Ask the candidate to state in a nutshell why he or she is the best person for the job. This allows an opportunity for the candidate to fully share with you anything he or she believes is important in your hiring decision and sell him- or herself to you.
Preparing to interview a prospective employee
Before beginning an interview, prepare yourself with a thorough review of the applicant’s resume or application. Get ready to ask about specific information provided by the applicant and develop a set of questions relative to previous employment history such as, “What did you like most about working at ABC Company?” By planning your questions in advance, you can coach someone through the process of sharing not only their job skills but their personality, social skills, and mannerisms. You might realize during the interview that the candidate may have previous experience but a personality that doesn’t fit in with your business climate.
Questions never asked
It would be wonderful to find out your candidate has five children under the age of 10 before hiring her. However, you can’t ask someone if they have kids. The same goes for asking whether a person is married. While you may not ask someone how old they are, you may ask if they are over the age of the minimum age requirement for insuring drivers. There is a direct effect on whether you can hire someone if you cannot obtain insurance for them so it must be disclosed if they are under the minimum age. They need not disclose their actual age. You also may not ask questions related to religious beliefs or ethnic background. These are all questions that could cause serious consequences if even skirted around during an interview.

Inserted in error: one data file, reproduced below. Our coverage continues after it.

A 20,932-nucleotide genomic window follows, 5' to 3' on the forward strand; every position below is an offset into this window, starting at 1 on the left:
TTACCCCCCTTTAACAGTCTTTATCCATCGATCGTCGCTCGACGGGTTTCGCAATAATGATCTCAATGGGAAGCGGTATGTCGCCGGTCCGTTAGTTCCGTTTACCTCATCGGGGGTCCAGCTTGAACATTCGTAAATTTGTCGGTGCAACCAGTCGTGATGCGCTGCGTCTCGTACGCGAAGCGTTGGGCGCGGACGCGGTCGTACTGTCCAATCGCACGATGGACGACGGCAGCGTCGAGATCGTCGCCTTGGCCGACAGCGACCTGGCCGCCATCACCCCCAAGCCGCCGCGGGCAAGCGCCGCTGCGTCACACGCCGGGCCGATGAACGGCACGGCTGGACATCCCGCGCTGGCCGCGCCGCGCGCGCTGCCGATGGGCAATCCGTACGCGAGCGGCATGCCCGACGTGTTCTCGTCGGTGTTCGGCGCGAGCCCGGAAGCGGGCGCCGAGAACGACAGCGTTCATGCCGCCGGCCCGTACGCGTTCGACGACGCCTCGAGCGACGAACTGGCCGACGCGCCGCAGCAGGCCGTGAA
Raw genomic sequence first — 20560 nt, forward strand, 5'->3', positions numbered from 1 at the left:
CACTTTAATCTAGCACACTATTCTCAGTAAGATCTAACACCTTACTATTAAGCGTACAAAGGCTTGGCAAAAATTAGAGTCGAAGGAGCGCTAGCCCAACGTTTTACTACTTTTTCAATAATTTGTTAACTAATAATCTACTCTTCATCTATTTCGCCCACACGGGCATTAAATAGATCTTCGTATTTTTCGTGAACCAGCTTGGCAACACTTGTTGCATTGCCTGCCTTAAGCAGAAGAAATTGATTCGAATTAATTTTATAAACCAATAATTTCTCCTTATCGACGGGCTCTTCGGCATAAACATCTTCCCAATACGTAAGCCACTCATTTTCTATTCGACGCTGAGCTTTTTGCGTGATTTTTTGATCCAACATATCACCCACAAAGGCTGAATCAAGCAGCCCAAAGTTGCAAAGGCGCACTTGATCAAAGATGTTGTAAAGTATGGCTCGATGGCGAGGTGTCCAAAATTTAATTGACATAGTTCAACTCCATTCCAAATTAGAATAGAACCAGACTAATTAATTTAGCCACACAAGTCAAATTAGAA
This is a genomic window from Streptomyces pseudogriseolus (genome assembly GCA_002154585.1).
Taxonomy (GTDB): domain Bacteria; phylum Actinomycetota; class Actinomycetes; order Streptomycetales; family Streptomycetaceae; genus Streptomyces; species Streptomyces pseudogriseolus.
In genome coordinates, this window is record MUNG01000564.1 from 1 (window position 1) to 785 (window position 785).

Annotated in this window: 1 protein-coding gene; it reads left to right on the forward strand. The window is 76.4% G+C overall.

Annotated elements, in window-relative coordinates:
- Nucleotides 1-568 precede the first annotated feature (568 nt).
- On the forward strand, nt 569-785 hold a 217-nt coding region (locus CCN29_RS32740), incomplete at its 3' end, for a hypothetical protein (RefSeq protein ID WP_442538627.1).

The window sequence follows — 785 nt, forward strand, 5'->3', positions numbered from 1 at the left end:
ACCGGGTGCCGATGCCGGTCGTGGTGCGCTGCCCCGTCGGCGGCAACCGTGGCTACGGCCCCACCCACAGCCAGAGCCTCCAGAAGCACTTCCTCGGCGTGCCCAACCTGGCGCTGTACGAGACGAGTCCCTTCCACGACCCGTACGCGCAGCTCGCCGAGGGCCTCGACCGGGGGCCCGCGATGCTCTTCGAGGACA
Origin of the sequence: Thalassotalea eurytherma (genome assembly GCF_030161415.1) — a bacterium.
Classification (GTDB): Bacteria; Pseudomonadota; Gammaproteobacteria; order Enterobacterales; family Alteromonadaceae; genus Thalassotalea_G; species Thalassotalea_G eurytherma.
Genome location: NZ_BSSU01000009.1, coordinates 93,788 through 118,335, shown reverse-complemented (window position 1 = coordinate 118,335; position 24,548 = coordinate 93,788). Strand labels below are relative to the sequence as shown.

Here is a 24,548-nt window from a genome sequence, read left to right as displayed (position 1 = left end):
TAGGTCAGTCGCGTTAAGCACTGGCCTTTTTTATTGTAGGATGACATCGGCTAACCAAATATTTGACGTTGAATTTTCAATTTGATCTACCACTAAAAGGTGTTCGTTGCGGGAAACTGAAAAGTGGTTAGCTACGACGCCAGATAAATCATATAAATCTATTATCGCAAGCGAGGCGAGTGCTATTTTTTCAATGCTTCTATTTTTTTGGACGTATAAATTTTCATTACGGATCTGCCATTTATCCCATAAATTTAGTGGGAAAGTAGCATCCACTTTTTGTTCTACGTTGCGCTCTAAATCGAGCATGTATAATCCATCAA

Questions you should ask
Questions should be posed to avoid simple yes or no answers. Questions such as, “Tell me what you liked least about your previous employer?” This question gives you some insight to personality and moral character. Remember, you will be her next “previous employer” and this is how she may speak about your company. “What is your biggest accomplishment in life?” This question is designed to provide insight into the candidate’s personality. Equally important is, “What is your biggest failure in life?” Ask the candidate to state in a nutshell why he or she is the best person for the job. This allows an opportunity for the candidate to fully share with you anything the candidate believes is important in your hiring decision and sell him- or herself to you. As an operator in a 24/7 transportation business, you also may certainly ask about hours, days, and weekend work availability.
Your turn to talk
The job title and description being offered should be clearly discussed to avoid later misunderstandings about job duties. The salary range should be stated and the applicant given the opportunity to express what rate of pay is expected or desired. The hours and days of work should be discussed along with any benefits provided to employees and what the conditions are for receiving benefits. You should explain the history of your company and the future visions of your company that might directly involve the candidate.
End of the Interview
It is important to allow the candidate to ask any questions of you. Ask if there are any questions about the job or the company. Inform the candidate when you will provide a decision and whether there will be any notification to the applicant about the decision. No one likes wondering whether they got the job or not. Be considerate and inform the candidate that if no contact is made by a given date, the job is no longer available. Consider walking the candidate to his or her car. How they maintain a car indicates a level of cleanliness and pride, especially in someone you may hire as a chauffeur. This is more than likely how the candidate will treat your vehicle.